Food waste, either buried in methane-emitting landfills or burned in pollution-spewing incinerators, is a significant challenge to achieving Zero Waste in the District
Food loss and waste exacerbates climate change and food inequities. Production, transportation, and handling of food generates significant Carbon Dioxide (CO2) and super potent methane emissions when food ends up in landfills. The problem of food insecurity is particularly pronounced in the District of Columbia where 13.2% of households experience this issue.
Organic waste can be recycled through composting and the resulting product can be used to improve soil quality and help plants grow. Collecting these organics for diversion to a municipal composting program or for composting at home conserves energy and natural resources.
However, organics present new challenges, and for many households of public housing and multi-unit buildings lack access to on-site food waste collection services. Residential and commercial buildings need to have designated places for waste and recycling materials. To make organic waste easier to manage for both residents and business requires redesigning and retrofitting existing multi-unit buildings for organic waste collection. When it comes to designing communities, waste needs to be part of the design process. Decomposing organics often weigh more than other recycling streams such as plastic, and therefore need to be containerized, ventilated and collected more often.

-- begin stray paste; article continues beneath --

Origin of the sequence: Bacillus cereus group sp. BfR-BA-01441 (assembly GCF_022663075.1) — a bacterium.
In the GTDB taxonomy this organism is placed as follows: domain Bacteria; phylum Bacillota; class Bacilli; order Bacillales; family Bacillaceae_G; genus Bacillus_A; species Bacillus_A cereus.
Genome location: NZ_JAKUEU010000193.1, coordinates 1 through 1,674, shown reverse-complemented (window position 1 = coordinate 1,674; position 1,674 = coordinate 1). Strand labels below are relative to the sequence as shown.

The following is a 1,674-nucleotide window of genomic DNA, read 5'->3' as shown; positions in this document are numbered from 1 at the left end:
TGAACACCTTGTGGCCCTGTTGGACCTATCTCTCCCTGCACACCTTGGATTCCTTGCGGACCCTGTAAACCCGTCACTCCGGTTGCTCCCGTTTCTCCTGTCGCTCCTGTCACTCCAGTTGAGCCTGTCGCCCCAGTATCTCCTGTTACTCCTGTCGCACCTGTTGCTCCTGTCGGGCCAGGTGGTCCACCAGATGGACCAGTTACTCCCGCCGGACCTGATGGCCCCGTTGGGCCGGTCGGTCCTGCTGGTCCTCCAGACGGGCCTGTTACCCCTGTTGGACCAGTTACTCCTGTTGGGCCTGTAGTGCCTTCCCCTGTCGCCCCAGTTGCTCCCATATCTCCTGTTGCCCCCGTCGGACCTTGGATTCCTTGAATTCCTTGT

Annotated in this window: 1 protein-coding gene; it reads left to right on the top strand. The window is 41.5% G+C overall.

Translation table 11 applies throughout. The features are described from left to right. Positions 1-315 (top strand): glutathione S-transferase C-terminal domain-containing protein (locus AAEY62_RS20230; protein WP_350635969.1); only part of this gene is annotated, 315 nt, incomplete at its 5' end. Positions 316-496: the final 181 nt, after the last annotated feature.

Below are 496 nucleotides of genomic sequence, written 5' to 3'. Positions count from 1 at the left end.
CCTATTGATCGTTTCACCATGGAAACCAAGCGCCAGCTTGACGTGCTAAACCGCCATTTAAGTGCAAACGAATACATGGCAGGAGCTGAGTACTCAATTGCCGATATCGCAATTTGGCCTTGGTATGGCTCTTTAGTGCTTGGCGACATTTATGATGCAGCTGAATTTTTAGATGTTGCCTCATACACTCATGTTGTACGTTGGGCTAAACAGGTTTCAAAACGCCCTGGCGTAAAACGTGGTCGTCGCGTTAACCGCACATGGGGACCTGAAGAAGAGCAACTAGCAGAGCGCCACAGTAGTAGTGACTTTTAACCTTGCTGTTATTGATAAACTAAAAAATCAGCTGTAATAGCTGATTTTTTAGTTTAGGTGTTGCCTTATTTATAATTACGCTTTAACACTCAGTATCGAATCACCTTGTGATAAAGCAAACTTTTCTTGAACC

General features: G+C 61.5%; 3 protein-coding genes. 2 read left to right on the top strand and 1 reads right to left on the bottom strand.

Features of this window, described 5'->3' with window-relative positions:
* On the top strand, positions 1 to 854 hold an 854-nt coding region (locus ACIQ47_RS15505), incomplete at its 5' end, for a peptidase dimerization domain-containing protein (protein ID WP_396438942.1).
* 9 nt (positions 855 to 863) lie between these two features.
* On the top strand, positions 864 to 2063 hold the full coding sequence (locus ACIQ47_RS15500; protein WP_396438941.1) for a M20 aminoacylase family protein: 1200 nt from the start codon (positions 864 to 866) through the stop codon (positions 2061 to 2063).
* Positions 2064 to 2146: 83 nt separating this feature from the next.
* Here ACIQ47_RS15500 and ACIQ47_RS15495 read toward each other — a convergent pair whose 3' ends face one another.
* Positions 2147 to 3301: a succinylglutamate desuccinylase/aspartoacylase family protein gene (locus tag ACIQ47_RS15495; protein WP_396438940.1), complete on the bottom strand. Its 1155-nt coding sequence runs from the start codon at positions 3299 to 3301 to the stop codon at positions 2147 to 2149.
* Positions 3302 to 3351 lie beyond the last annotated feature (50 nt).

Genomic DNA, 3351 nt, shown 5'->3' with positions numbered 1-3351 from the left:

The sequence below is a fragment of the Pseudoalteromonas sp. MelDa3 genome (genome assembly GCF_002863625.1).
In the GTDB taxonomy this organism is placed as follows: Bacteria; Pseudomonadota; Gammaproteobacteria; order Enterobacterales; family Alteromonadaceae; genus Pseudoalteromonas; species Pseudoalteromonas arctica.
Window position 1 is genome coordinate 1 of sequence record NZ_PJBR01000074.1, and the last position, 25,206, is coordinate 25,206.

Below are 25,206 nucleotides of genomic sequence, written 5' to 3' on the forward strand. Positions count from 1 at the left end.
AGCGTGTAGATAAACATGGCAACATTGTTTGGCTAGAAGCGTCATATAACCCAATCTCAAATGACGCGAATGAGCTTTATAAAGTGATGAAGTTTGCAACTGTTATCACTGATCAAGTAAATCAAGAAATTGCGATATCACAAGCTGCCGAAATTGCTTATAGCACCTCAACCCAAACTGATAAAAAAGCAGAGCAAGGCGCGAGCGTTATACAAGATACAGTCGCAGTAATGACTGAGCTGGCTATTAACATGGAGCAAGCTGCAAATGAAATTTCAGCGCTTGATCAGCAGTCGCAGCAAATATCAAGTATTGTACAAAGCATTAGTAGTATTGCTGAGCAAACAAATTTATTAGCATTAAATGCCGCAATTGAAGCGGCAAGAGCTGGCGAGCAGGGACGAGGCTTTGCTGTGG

DC has adopted an ambitious Zero Waste goal for the city: to divert 80 percent of solid waste away from landfill and waste-to-energy by 2032. To achieve this goal the District has developed a Zero Waste DC Plan (Release Spring 2023) that identifies a set of policy and program actions that invest in “Reduce, reuse and recycle” programs and rethinks more equitable access through urban design and public policy.
To achieve “zero waste” at all levels, planners, developers, property owners/management, service providers, and residents need to work together to create a coherent system that separates, handles, stores and collects organic waste efficiently. That is why we are working with our ReThink Disposable partners to support Zero Waste DC investments.
Tell Tell Mayor Bowser you support investing in community recycling and composting programs.
Our ReThink Disposable program partners with local and state governments to innovate new programs and policies to meet waste and litter prevention goals, reducing pollution in local waterways and beyond.
Join us to take the lead on the global waste pollution problem.